The Rise of Mormonism

Author Stephen Mansfield examines how Mormons, including Presidential candidate Mitt Romney, have become a force in America.

BY: Stephen Mansfield


Continued from page 5

engine #4—patriotism: the Calling of the United states and the free Market

Then there is the fiery patriotism inherent in Mormonism, which springs from the LDS certainty that the United States is divinely ordained. They draw this, first, from the Book of Mormon assertion that at least some of the ancient tribes in the New World were members of God’s chosen people, the Jews of Israel. That Jesus Christ appeared in America after his resurrection from the dead is confirmation of a special destiny. That the Book of Mormon was revealed in New York not long after the nation was born strengthens this view, as does the fact that the Garden of Eden, the spot upon which Jesus Christ will return to earth, and the headquarters of the true Church of Jesus Christ are all in the United States. Even the US Consti- tution is believed to be of divine origin. A treasured scripture finds Heavenly Father proclaiming, “And for this purpose have I established the Constitution of this land, by the hands of wise men who I raised up unto this very purpose.” Then, after Jesus Christ returns to earth, the world will be ruled from two Temples, one in Jerusalem and another in—Jackson County, Missouri.

Mormonism has spiritually riveted itself to the United States, so it is no surprise that Mormons have become super- patriots as a result. The Mormon Tabernacle Choir has sung at the inauguration of five presidents. Their Constitutional scholars, historians, and jurists have been among the most influential in the nation, particularly in recent decades. They, along with patriotic evangelicals, have tended the flame that illuminates a distinctly spiritual vision for the United States.

In recent years, this religious devotion to the United States has included a near-religious commitment to the free market system. It was not always so. Though in their early years Mormons were as devoted to free enterprise as they are today, they also esteemed economic equality, often embraced communal living, and strove for what one LDS historian described as “socialization of surplus incomes.” They observed a stern Law of Consecration and Stewardship in which the faithful deeded— “consecrated” all their property to the Church and were granted a smaller “stewardship” in return. The first generation of Latter Day Saints was so convinced of its social obligations that it was used as an argument for the controversial practice of polygamy. The uncared-for woman would have a home. The impoverished widow would be welcomed into the largesse of a loving family. Even Joseph Smith, founder of the faith, married two elderly women merely to provide them care.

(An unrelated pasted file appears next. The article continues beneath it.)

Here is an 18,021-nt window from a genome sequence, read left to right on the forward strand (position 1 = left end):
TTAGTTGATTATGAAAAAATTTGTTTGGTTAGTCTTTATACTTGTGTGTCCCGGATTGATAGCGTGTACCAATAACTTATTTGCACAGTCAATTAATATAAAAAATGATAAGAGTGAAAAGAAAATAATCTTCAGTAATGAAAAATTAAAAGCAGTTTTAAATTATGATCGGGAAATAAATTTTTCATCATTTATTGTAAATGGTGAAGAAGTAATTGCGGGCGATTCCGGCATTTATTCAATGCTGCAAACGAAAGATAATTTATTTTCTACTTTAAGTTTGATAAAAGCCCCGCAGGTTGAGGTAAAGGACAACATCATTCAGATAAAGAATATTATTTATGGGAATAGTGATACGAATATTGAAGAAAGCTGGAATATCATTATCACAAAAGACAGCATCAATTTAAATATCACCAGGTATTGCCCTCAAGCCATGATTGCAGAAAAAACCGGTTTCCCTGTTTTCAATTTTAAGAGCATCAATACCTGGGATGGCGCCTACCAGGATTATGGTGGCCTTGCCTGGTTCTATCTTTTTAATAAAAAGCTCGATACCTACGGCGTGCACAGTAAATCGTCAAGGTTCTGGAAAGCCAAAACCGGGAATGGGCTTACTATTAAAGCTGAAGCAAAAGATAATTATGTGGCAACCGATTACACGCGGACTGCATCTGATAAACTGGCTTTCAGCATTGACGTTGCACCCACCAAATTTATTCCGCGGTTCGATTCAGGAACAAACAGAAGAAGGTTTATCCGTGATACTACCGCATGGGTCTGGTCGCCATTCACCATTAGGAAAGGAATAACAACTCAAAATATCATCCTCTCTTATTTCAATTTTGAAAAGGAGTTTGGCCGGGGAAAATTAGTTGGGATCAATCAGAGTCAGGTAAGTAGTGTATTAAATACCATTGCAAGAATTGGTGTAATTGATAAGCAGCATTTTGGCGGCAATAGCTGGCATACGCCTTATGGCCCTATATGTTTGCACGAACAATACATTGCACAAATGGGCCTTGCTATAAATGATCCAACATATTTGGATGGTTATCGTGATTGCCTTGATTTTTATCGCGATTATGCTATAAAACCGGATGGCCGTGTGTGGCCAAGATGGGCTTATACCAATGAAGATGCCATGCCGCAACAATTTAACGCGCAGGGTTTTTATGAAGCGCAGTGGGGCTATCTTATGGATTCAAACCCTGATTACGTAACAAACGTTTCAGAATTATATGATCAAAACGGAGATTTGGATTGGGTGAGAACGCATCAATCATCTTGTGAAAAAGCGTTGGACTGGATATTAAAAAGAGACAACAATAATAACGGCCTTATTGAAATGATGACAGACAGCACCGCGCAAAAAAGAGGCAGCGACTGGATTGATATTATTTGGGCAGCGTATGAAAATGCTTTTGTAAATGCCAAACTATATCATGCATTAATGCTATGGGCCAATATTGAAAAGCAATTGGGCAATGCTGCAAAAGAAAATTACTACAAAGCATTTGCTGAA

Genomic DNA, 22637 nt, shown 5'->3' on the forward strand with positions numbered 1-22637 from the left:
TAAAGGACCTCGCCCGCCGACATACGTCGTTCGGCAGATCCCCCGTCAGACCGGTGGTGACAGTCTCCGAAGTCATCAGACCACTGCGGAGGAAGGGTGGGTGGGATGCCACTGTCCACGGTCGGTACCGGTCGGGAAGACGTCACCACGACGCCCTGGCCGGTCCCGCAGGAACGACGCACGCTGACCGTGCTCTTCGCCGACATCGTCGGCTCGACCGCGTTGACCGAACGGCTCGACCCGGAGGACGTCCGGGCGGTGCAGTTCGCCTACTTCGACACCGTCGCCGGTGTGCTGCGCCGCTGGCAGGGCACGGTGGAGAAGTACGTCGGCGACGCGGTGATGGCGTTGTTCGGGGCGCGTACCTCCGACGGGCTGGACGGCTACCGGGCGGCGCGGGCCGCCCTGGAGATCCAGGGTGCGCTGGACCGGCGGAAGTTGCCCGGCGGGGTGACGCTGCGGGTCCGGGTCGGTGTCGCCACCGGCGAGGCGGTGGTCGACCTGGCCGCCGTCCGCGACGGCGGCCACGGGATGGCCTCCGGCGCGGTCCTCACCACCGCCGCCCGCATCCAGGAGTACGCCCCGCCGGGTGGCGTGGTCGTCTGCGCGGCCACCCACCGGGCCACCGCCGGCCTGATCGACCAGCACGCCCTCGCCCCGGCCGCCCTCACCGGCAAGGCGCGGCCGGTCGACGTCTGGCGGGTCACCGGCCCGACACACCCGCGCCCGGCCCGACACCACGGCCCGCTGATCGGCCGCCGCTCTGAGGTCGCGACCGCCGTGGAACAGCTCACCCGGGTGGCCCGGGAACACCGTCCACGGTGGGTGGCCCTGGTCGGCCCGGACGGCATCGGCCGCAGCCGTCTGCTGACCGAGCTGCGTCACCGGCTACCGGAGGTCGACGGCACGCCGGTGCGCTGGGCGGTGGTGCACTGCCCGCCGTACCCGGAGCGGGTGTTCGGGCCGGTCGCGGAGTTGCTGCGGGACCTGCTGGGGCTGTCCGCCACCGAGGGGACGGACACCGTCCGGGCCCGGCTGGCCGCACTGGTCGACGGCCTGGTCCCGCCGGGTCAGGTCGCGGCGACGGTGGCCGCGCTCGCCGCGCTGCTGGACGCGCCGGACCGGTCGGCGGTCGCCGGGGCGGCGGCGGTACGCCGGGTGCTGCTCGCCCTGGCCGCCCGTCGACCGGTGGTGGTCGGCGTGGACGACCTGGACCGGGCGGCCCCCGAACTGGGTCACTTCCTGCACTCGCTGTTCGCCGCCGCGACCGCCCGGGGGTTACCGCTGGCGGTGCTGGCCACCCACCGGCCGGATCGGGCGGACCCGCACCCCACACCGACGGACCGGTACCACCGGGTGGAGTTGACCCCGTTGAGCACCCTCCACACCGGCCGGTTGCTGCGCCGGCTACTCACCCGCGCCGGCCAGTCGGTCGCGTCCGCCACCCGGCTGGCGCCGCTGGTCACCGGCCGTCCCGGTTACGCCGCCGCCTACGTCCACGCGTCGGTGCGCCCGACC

By contrast, the Latter-day Saints of today have been called “free-market apostles.” It was likely only a matter of time before this occurred, since free-market principles grow organi- cally from Mormon soil. Their experience and their doctrines give them a fear of overreaching government, a devotion to volunteerism, an abhorrence of debt, a love of “hard” money, an admiration for thrift, a religious commitment to storing goods against the day of trouble, and, of course, a devotion to unfettered progress. There is also in LDS theology the guar- anteed spiritual exchange that many Americans associate with the prosperity gospel of television preachers: that to serve God is to be rewarded, that righteous living draws divine blessing. It is little surprise, then, that Mormons run many of the nation’s largest corporations. It is no surprise that Brigham Young University is becoming the Harvard of libertarian economics.

It is even less surprise that Mormons might supply most of the ground troops for free-market, multilevel enterprises like Amway and Mary Kay. And it is certainly no surprise that an LDS economist would insist that “Mormonism is the Protes- tant ethic on steroids.”

All of these—the ideal of progress, the power of family, the priority of education, and devotion to a divinely ordained America with its free-market heritage—have helped to fashion the engine of the Mormon advance in American society, the aid of their spiritual claims aside. They have each helped to create the celebrated “Mormon Moment.”

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